You’ve probably heard a million times that spending time outdoors is essential for your mental and physical health. But did you know that the benefits go beyond a simple breath of fresh air?
Below, we’ll explore the myriad rewards you can reap by spending some quality time with nature. From boosts in creativity and increased productivity to improved sleep and stress reduction, we’ll show you how the simple act of spending time in nature can keep your body and mind in top form.
The Physical Health Benefits
A healthy body supports a healthy mind, so let’s start with the physical benefits of getting back to nature.
Provides Vitamin D
Vitamin D is notoriously tricky to get, and a deficiency can cause serious health problems. Thankfully, sunlight can provide enough vitamin D to help combat heart disease, dementia, diabetes, Alzheimer’s, and osteoporosis.
Resets Your Sleep
Sunlight can help reset your circadian rhythm. That’s your body’s internal clock, a natural cycle of sleep and waking.
Inflammation contributes to issues such as depression, cancer, and inflammatory bowel disease. Studies have shown that spending time in nature can help reduce inflammation.
With people spending more time indoors, Computer Vision Syndrome is on the rise. Spending time in natural light can help relieve symptoms of CVS and nearsightedness.
Lower Your Blood Pressure
Moderate outdoor activities can help reduce your risk of high blood pressure and Type 2 Diabetes. Studies show they may even be as effective as more strenuous exercises.
Reduces Heart Attack and Stroke Risk
Just one hike per week can reduce your risk of heart attack and stroke.
Boosts Immune Systems
Forest bathing, or Shinrin-yoku Forest Therapy, is the simple act of spending time in nature, and it’s been shown to improve health and boost the immune system.
While studies are still being conducted, there is good evidence supporting claims that spending time walking in nature can help reduce your risk of certain types of cancer.
Lower Your Risk of Death
Everyone is keen on finding ways to fend of the reaper, and spending time outdoors and in the sun is one simple, effective way. It’s easy to see how adding some outdoor activities to your week can keep your body healthy so you can live a longer life.
The Mental Health Benefits
What good is a healthy body if your mind isn’t in the right place? Spending time outdoors has proven benefits for mental health, too.
Reduce Mental Fatigue
There is something magical about unplugging from modern life and just enjoying nature for a few hours. Even if you only have a few minutes on a lunch break to sit outside and soak in the sun, it’s a much-needed break for your overworked brain.
Twenty minutes outdoors can reduce your cortisol levels and lower stress.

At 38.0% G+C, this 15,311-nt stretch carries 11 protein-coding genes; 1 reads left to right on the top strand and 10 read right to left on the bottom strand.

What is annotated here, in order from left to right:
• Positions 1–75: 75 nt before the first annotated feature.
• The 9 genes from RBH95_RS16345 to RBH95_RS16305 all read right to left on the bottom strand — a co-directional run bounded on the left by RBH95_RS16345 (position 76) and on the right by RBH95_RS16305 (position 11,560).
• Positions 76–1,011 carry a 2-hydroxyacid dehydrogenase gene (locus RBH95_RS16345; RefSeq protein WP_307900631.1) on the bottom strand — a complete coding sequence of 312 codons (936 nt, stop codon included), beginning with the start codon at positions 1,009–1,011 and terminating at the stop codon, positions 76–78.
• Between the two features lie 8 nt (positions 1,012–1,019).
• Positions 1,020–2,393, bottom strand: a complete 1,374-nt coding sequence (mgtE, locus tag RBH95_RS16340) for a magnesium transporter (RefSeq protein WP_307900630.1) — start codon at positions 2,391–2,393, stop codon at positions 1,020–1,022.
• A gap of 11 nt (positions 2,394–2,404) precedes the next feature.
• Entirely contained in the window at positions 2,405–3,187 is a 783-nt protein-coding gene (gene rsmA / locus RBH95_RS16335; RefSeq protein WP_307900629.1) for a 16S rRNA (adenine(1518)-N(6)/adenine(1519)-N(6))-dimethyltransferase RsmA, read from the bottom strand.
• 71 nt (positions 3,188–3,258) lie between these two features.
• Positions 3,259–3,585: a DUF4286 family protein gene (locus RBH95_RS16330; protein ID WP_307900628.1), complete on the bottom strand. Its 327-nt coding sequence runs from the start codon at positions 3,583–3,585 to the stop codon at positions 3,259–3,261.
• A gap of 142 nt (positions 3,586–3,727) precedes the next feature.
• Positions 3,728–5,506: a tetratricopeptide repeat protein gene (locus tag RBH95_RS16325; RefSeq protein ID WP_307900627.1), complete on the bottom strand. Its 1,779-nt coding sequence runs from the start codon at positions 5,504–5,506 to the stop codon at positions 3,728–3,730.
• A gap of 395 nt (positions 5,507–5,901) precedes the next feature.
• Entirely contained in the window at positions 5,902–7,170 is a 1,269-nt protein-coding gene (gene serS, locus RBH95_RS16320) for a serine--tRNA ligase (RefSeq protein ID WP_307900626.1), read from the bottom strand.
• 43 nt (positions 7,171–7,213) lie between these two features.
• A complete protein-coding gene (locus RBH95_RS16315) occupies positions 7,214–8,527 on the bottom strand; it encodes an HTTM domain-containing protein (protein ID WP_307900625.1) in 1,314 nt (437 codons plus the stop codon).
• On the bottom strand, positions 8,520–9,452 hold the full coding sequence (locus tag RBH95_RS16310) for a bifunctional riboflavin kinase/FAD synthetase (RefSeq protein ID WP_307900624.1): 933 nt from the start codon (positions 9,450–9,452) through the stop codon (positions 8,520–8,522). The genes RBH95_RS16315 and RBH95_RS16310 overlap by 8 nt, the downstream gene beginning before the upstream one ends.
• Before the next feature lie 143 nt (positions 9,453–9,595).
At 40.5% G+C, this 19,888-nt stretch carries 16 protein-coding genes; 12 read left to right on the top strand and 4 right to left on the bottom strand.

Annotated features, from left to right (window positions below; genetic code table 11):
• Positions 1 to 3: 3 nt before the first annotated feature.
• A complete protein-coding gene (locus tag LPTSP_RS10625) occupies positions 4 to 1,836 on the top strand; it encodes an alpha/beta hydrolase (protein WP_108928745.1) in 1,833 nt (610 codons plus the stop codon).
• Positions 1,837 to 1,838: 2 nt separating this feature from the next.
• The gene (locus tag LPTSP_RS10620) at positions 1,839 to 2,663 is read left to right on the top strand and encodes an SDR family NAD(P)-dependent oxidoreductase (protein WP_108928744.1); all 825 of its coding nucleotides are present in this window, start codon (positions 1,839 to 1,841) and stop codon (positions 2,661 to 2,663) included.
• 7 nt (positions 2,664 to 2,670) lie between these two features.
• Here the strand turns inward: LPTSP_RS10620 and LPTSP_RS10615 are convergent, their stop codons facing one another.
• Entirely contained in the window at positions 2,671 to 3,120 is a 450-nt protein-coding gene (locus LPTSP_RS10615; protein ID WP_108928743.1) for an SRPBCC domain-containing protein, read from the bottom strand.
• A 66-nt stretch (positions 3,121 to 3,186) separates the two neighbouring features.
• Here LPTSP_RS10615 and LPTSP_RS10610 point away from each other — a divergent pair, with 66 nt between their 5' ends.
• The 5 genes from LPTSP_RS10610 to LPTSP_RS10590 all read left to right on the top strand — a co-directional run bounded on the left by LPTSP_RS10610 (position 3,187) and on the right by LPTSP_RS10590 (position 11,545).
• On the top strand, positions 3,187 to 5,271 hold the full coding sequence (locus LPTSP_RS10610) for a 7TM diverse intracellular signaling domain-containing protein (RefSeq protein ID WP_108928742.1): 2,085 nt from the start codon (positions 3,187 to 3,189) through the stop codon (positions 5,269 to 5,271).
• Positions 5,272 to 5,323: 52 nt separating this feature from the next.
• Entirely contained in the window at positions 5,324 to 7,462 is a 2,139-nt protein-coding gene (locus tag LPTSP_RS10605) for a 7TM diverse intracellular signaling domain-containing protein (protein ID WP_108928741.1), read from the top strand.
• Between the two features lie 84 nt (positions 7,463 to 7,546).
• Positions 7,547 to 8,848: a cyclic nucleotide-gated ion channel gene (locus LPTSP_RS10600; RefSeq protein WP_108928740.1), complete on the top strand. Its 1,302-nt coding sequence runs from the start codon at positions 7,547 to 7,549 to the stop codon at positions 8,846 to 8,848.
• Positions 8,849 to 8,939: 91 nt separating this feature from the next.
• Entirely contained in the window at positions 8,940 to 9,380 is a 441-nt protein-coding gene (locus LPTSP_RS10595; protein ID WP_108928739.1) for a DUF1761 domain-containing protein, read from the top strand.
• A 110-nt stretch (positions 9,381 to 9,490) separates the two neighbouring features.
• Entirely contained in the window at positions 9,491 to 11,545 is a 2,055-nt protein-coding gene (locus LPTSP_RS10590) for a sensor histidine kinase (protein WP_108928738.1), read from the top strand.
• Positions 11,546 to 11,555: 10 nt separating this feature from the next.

An interesting phenomenon in runners, hikers, and other outdoor enthusiasts is the “Runners High,” which is a release of endorphins. These “feel good” hormones are your body’s way of rewarding you for taking such good care of it. Don’t worry if you’re not up for running or hiking; even a brisk walk can trigger this rush.
Fight Depression and Anxiety
Depression and anxiety have been on the rise for many years, due in no small part to the hectic modern lifestyle of always being plugged into a machine or mobile device. You can fend off depression and anxiety, or mitigate the symptoms if you’re already suffering, just by being outdoors.
Natural light helps boost self-esteem and encourage better moods. It’s no wonder, after seeing all the benefits to mind and body already listed.
The Productivity Benefits
If the physical and mental benefits weren’t enough to convince you that spending time in nature is good for you, check out the productivity benefits you can get.
Better Academic Performance
Even moderate exercise in a “green” environment has been shown to improve reading, math, and comprehension.
Spending some time in nature and unplugging from social media has shown a 50% jump in creative problem-solving.
In one study, children who have ADHD scored higher on tests measuring attention spans after a short walk in nature.
Studies are underway that show a link between sunlight and nature exposure to increased alertness. It’s thought that the same negative ions that reduce depression and anxiety might also help boost alertness.
Improved Short-Term Memory
In one study, people who spent an hour walking through nature had a 20% boost to their attention spans and memory performance compared to those who walked in an urban setting.
So, how can you get more time outdoors to reap the physical and mental rewards? Try these simple tips to add more nature to your day.
• Visit a park and take a brisk walk on your lunch break.
• Walk to work.
• Walk the dog.
• Take the family out for a picnic.
• Suggest a “walking meeting” at work.
• Join a club or group that can help plan and inspire outdoor activities.
It’s clear that time outdoors can bring positive changes to your physical and mental wellbeing, but there’s still a lot more we’d like to show you. For a longer, more in-depth look into the many positives of spending time in nature by visiting The 19 Health Benefits of Spending Time Outside by My Open Country.
This post was contributed by Katrine Connelly. My Open Country started out as a hobby website, but it quickly became a fast-growing campaign to try and get more people excited about the outdoors and wilderness. She believes life wasn’t meant to be lived behind a computer screen so we’ve pulled together as much information as we can into one site, so you can spend less time planning and more time doing. Improve your wilderness adventures with in-depth articles on hiking, backpacking and camping skills, inspirational trip guides and awesome gear.